fauxklore (fauxklore) wrote,

The Flight of the Lawnchair Man

About 8 years ago, I saw a musical called 3hree in Los Angeles. It consisted of 3 one-act musicals, the most amusing of which was "The Flight of the Lawnchair Man" by Peter Ullian (book) and Robert Lindsey-Nassif (score).

So when I saw that an expanded (i.e. full-length) version of The Flight of the Lawnchair Man was playing at a small theatre in Alexandria I had to go. Metropolitan Performing Arts Theatre (or MPAT) is an amateur group which was using The Lab @ Convergence. Since I get lost whenever I set foot (or, in this case, since it was not metro convenient, tire) in Alexandria, I left lots of time to get there, which is good since I did, indeed get lost and had to drive the length of Quaker Lane twice to find the place.

It was worth the effort. It turns out that what I'd seen previously is the second act of the expanded show. The first act sets a lively and suitably subversive tone right off in the lively production number, "Everything is Perfect in Passaic." It moves on to explain a lot about who Jerry Gorman is and how he comes to decide on fulfilling his dream of flight (with a lawnchair and 400 helium balloons). It culminates in the lovely "I Want to Fly" - a poignant message about recognizing one's dreams.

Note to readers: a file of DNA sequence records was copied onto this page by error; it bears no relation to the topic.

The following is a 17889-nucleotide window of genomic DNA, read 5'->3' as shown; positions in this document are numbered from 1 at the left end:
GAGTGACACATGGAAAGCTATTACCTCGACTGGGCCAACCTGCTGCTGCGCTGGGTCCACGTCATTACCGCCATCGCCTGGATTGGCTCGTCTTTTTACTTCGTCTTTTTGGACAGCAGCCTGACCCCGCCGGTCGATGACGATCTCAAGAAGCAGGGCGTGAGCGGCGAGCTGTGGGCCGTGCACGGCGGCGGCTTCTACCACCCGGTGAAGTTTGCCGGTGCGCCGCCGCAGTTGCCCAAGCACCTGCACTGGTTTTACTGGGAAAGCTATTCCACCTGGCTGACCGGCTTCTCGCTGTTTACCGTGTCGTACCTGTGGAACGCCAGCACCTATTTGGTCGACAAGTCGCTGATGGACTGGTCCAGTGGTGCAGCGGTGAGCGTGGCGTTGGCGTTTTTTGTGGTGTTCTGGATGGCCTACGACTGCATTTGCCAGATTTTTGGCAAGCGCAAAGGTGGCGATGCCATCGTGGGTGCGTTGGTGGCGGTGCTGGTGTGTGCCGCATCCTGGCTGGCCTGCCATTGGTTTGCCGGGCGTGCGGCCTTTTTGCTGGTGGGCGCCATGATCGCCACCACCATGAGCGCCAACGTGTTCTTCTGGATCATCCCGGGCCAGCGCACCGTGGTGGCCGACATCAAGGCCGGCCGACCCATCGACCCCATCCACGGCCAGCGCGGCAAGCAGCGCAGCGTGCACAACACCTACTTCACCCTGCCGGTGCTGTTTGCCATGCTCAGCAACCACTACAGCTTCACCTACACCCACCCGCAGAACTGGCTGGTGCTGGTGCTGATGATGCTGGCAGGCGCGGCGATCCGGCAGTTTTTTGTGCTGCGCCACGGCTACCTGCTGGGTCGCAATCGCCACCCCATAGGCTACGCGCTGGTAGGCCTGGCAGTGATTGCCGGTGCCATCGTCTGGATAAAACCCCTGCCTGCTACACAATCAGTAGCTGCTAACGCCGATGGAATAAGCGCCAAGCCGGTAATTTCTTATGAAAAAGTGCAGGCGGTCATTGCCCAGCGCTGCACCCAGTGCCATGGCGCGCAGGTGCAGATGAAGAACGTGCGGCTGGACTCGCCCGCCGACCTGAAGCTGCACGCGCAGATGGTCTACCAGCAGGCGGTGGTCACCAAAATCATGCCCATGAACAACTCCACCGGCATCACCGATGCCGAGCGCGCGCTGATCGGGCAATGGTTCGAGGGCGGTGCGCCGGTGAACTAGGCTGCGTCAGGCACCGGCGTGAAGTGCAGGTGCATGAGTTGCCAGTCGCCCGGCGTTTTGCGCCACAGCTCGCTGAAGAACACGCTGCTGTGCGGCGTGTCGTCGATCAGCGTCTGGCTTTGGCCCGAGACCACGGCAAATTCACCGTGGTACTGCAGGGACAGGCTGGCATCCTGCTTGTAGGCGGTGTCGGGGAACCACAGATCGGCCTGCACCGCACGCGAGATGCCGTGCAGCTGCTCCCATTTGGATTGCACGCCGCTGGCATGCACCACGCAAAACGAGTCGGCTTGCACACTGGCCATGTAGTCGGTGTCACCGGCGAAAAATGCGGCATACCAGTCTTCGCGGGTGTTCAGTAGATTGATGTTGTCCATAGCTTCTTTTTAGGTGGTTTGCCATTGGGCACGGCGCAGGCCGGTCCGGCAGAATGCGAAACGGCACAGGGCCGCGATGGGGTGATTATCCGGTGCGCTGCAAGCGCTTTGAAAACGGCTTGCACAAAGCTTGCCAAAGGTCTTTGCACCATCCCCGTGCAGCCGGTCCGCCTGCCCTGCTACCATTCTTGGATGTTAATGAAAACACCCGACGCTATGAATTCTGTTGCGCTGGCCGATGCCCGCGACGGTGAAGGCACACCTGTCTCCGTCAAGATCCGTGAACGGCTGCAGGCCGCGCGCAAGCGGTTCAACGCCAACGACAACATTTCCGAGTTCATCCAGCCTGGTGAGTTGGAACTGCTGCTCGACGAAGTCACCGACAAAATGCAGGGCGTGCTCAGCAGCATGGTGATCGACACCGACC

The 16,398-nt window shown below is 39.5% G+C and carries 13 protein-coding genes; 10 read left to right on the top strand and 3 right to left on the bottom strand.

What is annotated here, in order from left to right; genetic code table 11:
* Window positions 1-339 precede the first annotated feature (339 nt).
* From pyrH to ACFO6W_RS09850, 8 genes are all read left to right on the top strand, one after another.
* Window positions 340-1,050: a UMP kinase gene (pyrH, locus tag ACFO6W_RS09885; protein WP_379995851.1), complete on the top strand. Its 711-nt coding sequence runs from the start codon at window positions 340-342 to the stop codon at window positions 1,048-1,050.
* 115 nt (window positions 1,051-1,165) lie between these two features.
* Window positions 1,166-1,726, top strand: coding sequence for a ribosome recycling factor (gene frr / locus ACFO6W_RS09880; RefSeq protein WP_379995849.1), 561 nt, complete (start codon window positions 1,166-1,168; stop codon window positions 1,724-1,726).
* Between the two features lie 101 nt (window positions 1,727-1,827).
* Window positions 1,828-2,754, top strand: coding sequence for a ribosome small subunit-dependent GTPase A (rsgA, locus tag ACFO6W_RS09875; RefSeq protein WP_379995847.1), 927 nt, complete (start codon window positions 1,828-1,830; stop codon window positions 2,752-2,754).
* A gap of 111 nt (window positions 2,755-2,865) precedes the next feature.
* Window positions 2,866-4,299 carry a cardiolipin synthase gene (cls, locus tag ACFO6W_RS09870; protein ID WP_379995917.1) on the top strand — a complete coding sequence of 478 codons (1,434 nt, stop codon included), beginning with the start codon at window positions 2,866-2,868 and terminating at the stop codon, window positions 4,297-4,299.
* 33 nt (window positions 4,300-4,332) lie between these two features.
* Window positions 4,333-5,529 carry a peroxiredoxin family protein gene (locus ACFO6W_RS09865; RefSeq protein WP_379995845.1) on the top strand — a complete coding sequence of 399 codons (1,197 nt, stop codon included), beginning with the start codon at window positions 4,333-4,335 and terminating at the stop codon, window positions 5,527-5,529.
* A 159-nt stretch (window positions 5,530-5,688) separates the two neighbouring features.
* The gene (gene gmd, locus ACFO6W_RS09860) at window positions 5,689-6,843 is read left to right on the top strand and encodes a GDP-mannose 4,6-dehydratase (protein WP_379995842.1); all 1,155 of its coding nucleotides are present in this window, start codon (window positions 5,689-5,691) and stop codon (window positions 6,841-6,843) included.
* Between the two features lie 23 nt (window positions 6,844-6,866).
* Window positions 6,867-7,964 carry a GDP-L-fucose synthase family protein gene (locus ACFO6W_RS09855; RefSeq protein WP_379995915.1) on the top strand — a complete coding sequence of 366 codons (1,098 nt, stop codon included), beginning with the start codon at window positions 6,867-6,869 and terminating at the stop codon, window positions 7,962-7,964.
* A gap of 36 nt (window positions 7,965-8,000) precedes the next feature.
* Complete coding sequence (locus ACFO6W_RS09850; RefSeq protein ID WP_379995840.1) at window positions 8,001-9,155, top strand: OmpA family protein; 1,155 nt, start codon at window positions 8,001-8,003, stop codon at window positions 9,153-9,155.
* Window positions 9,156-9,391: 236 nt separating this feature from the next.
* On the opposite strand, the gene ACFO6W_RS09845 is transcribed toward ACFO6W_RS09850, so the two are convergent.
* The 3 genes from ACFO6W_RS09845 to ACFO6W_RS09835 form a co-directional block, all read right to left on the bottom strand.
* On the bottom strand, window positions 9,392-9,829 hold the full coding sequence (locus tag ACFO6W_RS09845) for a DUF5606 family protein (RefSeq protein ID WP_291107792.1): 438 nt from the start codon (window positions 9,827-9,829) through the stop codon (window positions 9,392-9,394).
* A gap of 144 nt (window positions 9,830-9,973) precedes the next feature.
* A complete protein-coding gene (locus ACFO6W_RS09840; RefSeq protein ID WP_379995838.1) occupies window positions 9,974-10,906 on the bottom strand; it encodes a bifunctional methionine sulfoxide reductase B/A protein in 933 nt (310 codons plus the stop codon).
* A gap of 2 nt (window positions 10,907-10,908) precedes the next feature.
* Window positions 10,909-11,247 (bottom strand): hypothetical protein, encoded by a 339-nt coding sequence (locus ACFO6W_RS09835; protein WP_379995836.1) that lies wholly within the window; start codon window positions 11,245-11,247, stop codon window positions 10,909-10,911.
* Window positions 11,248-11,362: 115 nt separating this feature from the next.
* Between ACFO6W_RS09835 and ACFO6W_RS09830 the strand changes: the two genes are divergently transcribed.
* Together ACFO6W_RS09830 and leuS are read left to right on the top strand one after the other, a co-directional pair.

The second act involves the actual flight and includes the stirring song, "The Air is Free" (which I will, by the way, inevitably walk around singing for the next several days). Jerry encounters Leonardo DaVinci, Charles Lindbergh, and Amelia Earhart, all of whom encourage him. (The Lindbergh number, "Never Finish Before You Are Finished" makes for a particularly rousing production number.) The lyrics are often witty. For example, the tango number, "What is That?" has this little tidbit"

Are you telling me, Blaire,
There's a man over there
Three miles in the air
In a patio chair
Like the chair that you bought at Walmart?

All in all, it's silly and fun, with some poignant moments.

As for the performances, they were mixed. Several of the performers had trouble projecting their voices over the music. (Stephanie Gaia Chu, who played Blaire, seemed to have trouble with projection even without music.) Sam Rhem, who played Big Jack, was off-key at some points. But John Lunsford was competent as Jerry Gorman. John McGinness was very strong as Charles Lindbergh. The strongest performer was Abbey Smith as Gracie, who has both a fine voice and excellent comic timing.

I hope this show continues to get tuned and gets a major professional run some time in the future. We need more old fashioned musical comedies. By the way, if you do a YouTube search, you can find a couple of versions of some of the songs, including surprisingly strong performances from a high school production.
Tags: musicals, theatre

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